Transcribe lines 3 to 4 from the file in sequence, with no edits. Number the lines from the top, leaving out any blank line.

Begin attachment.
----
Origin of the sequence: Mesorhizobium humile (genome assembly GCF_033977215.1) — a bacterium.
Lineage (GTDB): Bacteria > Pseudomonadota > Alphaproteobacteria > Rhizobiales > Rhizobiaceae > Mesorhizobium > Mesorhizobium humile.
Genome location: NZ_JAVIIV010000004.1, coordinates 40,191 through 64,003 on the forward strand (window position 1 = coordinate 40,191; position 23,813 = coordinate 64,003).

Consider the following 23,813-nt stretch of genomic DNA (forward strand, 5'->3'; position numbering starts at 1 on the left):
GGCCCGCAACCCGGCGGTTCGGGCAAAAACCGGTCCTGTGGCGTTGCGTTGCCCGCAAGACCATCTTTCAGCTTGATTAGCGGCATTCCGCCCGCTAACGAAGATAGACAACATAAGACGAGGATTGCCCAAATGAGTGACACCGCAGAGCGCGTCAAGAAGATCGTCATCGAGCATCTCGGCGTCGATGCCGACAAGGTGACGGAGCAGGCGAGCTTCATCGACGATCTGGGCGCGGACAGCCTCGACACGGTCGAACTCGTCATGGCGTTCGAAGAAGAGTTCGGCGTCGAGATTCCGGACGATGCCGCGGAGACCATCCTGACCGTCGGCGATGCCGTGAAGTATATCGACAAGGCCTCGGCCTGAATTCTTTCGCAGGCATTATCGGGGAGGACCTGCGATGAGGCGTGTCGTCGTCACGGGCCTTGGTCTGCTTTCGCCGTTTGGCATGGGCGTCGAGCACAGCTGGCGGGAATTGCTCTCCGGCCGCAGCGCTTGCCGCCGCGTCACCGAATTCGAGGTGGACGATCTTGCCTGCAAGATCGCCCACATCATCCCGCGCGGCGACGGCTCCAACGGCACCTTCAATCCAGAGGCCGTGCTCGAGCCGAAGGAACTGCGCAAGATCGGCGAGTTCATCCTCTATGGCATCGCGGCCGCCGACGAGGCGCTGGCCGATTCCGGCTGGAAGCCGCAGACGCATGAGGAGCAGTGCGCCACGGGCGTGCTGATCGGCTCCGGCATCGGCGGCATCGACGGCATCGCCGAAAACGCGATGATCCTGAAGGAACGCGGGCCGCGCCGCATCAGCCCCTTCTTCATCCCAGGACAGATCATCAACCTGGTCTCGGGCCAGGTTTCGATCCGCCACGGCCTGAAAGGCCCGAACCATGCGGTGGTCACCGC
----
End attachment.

Genome location: NZ_JAVIIV010000004.1, coordinates 40,191 through 64,003 on the forward strand (window position 1 = coordinate 40,191; position 23,813 = coordinate 64,003).

Consider the following 23,813-nt stretch of genomic DNA (forward strand, 5'->3'; position numbering starts at 1 on the left):